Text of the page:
Honorable people can differ on which points of Secretary of State Powell's U.N. address were persuasive, and how persuasive they were. But Adlai E. Stevenson III's invidious comparison between Powell's speech and his father's famous Cuban Missile Crisis showdown at the U.N. is one of the most opportunistic complaints I've seen in a long time. I had thought the main difference between the two speeches is that people are (rightfully) a little more skeptical of high-tech gee-whizzery now than they were back in old '62, but here's another interesting perspective, courtesy of a New Republic article from November 17, 1962: "Not only the nonaligned but many Westerners doubted (in private) whether any Soviet rockets really were in Cuba," Philip Ben wrote. "Mr. Stevenson's photos did nothing to convince them. They were convinced only by Khrushchev's admission."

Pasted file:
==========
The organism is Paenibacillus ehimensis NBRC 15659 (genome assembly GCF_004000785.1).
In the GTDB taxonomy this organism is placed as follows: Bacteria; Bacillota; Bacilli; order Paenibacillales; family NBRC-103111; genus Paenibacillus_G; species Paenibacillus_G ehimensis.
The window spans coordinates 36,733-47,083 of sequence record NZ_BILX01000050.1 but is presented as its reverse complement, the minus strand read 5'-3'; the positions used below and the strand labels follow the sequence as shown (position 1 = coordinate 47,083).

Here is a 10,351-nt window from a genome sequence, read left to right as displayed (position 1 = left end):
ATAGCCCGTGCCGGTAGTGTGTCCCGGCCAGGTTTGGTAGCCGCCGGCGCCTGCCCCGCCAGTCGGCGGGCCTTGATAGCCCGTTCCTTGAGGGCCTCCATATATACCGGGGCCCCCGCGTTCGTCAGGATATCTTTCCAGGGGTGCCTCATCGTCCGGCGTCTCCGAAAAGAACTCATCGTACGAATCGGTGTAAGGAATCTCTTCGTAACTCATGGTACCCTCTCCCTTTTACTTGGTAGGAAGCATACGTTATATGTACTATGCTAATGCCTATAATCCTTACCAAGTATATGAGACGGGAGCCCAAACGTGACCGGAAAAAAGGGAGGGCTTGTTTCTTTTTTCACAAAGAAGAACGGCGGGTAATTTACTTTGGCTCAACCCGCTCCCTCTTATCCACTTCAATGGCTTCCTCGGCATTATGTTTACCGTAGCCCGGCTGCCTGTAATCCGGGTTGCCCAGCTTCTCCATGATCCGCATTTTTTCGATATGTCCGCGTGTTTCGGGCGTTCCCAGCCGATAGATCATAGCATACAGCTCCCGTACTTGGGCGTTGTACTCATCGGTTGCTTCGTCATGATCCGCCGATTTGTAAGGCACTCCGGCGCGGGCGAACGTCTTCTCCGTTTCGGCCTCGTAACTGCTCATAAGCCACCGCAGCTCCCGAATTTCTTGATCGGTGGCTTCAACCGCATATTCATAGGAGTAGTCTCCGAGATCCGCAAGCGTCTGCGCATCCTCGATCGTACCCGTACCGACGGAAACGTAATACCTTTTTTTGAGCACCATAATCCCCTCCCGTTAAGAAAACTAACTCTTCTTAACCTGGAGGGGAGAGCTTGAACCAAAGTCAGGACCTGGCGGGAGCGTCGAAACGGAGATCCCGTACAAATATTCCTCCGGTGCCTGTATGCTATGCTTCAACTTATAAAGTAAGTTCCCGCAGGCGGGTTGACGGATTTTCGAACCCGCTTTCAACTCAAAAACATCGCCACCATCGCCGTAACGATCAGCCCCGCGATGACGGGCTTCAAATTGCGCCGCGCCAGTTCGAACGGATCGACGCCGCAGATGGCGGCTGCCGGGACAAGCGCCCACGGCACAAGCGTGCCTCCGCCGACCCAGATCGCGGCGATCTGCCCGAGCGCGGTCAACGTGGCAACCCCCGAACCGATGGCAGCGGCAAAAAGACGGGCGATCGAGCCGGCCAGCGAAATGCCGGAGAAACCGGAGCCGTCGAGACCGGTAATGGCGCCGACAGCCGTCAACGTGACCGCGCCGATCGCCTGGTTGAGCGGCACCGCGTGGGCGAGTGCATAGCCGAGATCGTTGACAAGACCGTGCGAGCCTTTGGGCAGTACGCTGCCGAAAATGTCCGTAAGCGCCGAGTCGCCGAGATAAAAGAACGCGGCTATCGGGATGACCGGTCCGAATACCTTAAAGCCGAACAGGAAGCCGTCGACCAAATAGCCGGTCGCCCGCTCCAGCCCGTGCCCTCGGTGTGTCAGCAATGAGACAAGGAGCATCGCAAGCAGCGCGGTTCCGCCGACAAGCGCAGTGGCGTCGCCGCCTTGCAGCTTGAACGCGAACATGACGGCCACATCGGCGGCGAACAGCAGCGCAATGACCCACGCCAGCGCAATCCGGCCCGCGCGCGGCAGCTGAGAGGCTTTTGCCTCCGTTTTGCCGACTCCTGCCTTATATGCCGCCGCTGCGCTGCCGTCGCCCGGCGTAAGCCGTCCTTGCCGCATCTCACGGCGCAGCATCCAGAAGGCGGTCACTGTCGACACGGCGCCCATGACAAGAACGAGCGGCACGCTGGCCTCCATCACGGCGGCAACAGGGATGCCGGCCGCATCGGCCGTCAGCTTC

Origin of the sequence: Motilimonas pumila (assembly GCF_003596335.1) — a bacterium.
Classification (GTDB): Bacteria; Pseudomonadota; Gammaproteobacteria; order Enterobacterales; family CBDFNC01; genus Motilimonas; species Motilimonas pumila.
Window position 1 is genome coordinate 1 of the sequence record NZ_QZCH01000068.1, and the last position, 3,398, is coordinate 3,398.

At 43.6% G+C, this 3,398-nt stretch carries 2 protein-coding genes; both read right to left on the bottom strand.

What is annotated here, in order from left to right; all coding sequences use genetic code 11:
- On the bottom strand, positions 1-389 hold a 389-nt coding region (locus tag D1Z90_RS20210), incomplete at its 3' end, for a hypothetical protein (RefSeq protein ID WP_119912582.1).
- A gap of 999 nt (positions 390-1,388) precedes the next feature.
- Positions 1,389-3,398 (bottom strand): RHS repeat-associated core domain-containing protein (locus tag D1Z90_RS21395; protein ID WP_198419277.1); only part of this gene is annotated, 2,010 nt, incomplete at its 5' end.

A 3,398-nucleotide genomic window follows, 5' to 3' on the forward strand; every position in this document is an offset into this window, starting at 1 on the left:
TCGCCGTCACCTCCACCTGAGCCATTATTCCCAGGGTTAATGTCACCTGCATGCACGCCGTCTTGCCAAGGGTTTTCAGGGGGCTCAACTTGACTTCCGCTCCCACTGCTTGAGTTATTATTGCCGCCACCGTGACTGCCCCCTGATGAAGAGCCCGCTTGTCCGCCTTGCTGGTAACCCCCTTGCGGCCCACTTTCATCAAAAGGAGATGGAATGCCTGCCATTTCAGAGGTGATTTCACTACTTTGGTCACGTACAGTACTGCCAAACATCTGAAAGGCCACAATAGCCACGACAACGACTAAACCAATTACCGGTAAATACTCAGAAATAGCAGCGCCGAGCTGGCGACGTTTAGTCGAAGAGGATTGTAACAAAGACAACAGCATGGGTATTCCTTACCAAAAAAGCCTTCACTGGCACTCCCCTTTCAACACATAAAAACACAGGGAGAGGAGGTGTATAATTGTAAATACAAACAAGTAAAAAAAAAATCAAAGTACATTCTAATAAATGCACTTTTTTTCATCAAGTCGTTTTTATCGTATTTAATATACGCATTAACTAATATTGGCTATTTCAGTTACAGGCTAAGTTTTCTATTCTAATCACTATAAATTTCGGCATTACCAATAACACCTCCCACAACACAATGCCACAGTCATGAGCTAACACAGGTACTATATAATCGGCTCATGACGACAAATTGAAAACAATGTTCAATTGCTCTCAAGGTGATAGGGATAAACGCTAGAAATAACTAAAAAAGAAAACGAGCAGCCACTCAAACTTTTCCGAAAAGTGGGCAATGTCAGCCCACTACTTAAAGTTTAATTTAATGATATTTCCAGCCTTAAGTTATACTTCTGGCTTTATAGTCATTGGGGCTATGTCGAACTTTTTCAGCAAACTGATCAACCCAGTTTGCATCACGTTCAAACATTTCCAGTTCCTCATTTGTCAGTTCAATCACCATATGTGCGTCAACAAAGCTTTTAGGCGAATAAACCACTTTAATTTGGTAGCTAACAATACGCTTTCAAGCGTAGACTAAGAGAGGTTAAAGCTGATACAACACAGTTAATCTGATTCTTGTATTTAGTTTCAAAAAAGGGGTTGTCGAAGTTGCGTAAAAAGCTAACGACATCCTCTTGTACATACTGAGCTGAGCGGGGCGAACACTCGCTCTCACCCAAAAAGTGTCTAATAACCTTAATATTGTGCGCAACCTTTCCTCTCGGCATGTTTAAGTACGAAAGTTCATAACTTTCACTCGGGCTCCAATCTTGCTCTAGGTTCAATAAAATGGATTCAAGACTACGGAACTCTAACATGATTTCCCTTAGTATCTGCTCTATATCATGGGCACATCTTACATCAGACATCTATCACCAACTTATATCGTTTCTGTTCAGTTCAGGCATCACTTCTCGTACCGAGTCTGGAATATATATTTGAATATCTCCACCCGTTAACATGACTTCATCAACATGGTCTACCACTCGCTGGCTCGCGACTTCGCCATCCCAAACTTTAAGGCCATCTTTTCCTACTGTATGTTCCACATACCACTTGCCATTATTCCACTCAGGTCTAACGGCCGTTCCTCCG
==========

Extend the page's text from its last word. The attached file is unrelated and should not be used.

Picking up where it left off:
Biden's Latest Round of Student Loan Debt Forgiveness Is an Indictment of Federal Higher Education Subsidies
Thirty-five years after Bill Bennett sounded the alarm about student loan defaults, we still haven't learned a damn thing.
But the appeals court wasn't having it.
In 2018, the Republican said family separations were "tragic and heart-rending."
A new survey of students' free speech attitudes has both encouraging and worrying findings.
"I chose to be that guy who didn't issue the apology," says Daniel Elder. "Things went from there and it wasn't good."